If you feel that there is bias on Able in any way and that we may not be aware of it, please let us know. That being said, Able is a place to focus on developing your technical knowledge regardless of disposition or background. It is not a place to publicly debate the nuances of gender politics.
Diversity also applies to things like organisations. Tier 1 tech companies like Facebook, Amazon, Apple, Netflix and Google get plenty of coverage, and that’s fine, but we believe there is loads of interesting stuff going on around the world in the middle tier of the market, and that includes for profit businesses, open-source, government, nonprofits and others. We’d like to encourage people working on all kinds of projects from all over the world with any programming language to tell people about it on Able.
We believe the browser market could also use stronger competition and so we’ll make sure that your experience on Able always works well on other browsers. Firefox is the primary browser we test in but we also test in Chrome and Safari.
If you no longer wish to be part of the Able community it should be easy for you to leave with the data you’ve invested into the platform. We will enable this through APIs (as time permits) or manual assistance. This kind of openness keeps us accountable and motivated to create the best platform we can for the technology community.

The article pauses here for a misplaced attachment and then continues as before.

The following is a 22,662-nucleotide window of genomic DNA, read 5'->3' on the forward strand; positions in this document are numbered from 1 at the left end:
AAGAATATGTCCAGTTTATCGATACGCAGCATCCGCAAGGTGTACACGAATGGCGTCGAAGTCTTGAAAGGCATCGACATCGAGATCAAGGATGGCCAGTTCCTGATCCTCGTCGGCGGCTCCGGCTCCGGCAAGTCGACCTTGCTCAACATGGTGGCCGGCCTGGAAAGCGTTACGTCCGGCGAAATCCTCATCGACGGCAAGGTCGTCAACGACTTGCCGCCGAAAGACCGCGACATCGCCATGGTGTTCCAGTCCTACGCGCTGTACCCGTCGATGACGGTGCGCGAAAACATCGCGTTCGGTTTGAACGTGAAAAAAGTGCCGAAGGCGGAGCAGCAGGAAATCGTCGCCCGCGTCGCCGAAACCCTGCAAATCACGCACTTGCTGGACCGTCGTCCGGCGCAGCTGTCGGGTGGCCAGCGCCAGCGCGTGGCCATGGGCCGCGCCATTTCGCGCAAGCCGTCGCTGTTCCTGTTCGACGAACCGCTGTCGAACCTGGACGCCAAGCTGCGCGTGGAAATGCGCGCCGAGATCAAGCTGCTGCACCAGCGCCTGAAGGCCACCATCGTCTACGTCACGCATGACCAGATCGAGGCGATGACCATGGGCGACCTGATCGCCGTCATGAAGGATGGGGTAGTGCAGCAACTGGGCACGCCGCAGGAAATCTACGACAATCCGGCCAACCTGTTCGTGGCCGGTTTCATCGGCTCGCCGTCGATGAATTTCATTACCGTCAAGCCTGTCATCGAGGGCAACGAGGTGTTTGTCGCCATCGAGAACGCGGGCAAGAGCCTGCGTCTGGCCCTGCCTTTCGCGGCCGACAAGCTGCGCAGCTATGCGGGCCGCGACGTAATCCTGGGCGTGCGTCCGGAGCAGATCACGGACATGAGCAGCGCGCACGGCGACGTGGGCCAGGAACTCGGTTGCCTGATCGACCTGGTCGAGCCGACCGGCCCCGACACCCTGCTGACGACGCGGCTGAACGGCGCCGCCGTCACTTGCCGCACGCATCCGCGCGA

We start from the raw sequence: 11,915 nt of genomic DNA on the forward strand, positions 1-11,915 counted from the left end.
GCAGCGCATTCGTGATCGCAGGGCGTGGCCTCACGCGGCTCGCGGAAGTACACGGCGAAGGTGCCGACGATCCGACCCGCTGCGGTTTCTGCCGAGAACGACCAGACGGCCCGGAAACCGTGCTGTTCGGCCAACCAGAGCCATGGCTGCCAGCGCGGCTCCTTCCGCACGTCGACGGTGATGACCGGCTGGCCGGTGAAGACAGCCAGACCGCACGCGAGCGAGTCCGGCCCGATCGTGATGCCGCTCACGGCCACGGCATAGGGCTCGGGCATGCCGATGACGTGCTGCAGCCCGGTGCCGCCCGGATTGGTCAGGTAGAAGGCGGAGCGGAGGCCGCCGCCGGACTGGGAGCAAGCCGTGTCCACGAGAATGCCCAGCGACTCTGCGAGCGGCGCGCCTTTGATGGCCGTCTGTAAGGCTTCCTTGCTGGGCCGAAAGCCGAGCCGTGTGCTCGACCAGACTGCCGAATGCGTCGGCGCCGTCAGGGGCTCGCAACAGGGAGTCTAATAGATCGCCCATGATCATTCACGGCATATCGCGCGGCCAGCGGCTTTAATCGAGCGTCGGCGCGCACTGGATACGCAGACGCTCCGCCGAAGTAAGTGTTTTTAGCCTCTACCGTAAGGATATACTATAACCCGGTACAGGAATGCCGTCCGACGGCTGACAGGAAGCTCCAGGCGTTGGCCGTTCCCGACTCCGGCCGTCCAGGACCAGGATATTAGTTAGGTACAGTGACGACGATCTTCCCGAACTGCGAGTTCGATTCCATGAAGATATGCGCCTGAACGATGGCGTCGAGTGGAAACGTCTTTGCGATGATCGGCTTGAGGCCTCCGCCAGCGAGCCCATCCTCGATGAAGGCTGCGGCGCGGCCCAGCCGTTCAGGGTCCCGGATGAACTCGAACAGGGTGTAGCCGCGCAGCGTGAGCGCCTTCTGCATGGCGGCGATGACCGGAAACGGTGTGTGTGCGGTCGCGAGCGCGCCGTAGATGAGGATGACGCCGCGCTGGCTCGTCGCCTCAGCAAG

The core Able platform is not open-source. This is partly because we have limited resources and time but also because we are still undecided as to whether open-sourcing the platform would increase or decrease the value of our own personal time and monetary investments in building Able. Open-source projects are great but there is a very real issue with open-source maintainers being under-rewarded for the value they create. Our position may change on this in the future if we find a way to do it in a manner that is mutually beneficial. We may open-source non-core code that we develop at Able on our Github profile.
Able is a for profit business. We enjoy working on Able and want to make a decent living out of it. Able has been bootstrapped to date and we would only consider funding if it allowed us to grow sustainably. We’re not interested in blitzscaling a user acquisition crusade with VC funding towards IPO only to dump an unsustainable business with a big brand on the public markets. We would rather work for years to build something that is a sustainable and respected place on the Internet.
That being said, we’d love to make working on Able full-time a reality, and so we intend to make money through the following ways: